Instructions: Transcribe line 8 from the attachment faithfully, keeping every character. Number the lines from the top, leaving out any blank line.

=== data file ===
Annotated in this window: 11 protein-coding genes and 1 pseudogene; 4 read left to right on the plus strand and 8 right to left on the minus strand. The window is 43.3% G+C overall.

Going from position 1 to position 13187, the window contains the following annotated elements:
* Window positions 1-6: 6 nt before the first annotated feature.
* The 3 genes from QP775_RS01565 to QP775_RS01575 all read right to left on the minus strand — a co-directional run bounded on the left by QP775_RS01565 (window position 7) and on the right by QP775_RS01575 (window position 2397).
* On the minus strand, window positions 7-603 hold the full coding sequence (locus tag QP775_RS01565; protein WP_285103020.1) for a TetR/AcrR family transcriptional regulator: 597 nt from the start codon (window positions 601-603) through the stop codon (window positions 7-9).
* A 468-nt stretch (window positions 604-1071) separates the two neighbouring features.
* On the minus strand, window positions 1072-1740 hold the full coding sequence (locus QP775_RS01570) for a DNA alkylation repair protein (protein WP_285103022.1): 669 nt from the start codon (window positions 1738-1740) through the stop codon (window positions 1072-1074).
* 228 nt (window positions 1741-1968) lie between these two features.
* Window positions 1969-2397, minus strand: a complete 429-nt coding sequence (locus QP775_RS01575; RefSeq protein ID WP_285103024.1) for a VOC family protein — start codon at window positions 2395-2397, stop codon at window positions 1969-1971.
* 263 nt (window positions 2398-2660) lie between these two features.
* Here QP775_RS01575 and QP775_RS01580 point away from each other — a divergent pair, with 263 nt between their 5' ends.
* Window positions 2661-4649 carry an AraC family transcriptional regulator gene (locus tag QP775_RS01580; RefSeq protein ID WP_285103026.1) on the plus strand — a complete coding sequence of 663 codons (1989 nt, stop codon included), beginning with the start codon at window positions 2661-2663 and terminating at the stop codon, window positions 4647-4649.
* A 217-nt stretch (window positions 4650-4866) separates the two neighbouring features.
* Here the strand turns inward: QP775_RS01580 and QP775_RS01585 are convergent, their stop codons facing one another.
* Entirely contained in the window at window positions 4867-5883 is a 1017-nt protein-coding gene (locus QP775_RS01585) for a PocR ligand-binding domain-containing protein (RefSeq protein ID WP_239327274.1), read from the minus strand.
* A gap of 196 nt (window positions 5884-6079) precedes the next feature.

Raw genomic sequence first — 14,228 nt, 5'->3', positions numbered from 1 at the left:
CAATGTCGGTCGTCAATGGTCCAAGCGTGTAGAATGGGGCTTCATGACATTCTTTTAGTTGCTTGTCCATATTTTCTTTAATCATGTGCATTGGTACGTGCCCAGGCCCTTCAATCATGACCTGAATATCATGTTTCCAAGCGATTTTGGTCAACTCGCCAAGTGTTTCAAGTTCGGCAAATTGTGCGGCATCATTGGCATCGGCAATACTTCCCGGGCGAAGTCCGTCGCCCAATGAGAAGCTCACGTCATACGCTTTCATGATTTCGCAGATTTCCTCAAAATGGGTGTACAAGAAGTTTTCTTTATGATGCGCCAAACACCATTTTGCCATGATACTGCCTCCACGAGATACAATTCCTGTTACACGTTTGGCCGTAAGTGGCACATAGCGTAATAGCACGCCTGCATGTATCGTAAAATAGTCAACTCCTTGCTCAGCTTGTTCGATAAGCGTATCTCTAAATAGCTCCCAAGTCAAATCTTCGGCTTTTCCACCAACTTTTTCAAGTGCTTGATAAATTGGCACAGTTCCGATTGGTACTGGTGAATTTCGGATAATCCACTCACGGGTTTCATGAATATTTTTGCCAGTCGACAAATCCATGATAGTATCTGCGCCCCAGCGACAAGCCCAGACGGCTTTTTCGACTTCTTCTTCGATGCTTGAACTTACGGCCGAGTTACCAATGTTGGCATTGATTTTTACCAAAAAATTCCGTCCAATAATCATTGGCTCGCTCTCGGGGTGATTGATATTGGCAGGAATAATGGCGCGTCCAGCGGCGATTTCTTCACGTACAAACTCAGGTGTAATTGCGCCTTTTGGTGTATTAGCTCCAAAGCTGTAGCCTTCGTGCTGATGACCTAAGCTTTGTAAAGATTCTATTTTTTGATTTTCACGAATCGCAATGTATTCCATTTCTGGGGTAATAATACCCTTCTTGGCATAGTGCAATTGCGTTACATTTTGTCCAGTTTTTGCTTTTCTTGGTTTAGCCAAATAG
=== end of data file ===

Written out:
* 228 nt (window positions 1741-1968) lie between these two features.